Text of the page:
Economic analysis of AIDS United's access to Care Initiative
Cathy Maulsby, Ph.D. & David Holtgrave, Ph.D.
Johns Hopkins University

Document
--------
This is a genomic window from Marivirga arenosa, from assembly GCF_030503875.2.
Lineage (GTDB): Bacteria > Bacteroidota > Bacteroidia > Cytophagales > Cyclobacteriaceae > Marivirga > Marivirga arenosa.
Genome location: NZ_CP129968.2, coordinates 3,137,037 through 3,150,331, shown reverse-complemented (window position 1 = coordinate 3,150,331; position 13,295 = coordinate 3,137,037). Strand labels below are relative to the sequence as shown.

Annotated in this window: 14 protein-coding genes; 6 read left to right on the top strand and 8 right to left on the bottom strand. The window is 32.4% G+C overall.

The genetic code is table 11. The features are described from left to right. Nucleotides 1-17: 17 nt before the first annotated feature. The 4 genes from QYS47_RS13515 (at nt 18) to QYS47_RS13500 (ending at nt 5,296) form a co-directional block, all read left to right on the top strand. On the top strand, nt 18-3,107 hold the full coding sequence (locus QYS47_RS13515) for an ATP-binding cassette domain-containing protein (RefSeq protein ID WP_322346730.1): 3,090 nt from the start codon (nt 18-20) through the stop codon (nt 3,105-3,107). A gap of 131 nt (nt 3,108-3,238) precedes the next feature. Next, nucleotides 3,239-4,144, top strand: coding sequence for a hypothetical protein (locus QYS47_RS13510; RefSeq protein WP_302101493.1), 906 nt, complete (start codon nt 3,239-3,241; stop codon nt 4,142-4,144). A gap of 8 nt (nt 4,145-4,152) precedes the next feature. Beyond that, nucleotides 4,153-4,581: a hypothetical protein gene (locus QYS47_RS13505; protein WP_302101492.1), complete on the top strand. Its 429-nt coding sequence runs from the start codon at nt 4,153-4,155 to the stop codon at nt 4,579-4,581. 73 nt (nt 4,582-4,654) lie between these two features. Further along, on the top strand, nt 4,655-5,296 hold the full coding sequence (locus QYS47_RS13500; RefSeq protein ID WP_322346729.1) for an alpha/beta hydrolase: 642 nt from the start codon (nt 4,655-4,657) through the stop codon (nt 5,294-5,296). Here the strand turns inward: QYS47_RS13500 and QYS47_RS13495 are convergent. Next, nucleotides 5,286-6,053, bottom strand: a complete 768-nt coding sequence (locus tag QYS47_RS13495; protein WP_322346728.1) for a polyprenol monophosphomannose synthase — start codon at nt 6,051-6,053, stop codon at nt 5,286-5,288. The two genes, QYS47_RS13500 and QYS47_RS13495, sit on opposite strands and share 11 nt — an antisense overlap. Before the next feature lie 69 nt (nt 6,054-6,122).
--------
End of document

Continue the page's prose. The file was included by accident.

Persons diagnosed with HIV but not retained in HIV medical care accounted for the majority of HIV transmissions in 2009 in the United States (U.S.). There is an urgent need to implement and disseminate HIV retention in care programs; however little is known about the costs associated with implementing retention in care programs. We assessed the costs and cost-utility for six Retention in Care (RiC) programs using standard methods recommended by the U.S. Panel on Cost-effectiveness in Health and Medicine. Program costs from the societal perspective ranged from $47,919 to $423,913 per year or $594 to $2,753 per participant. The programs averted between 0.23-1.65 HIV infections per year. QALYs gained ranged from 1.51-11.00. Using a threshold of $163,889 USD, all of the programs were cost-effective and four were cost-saving. Across a range of program models, retention in care interventions were cost effective (and the majority were cost saving), suggesting that retention in care programs are a judicious use of resources.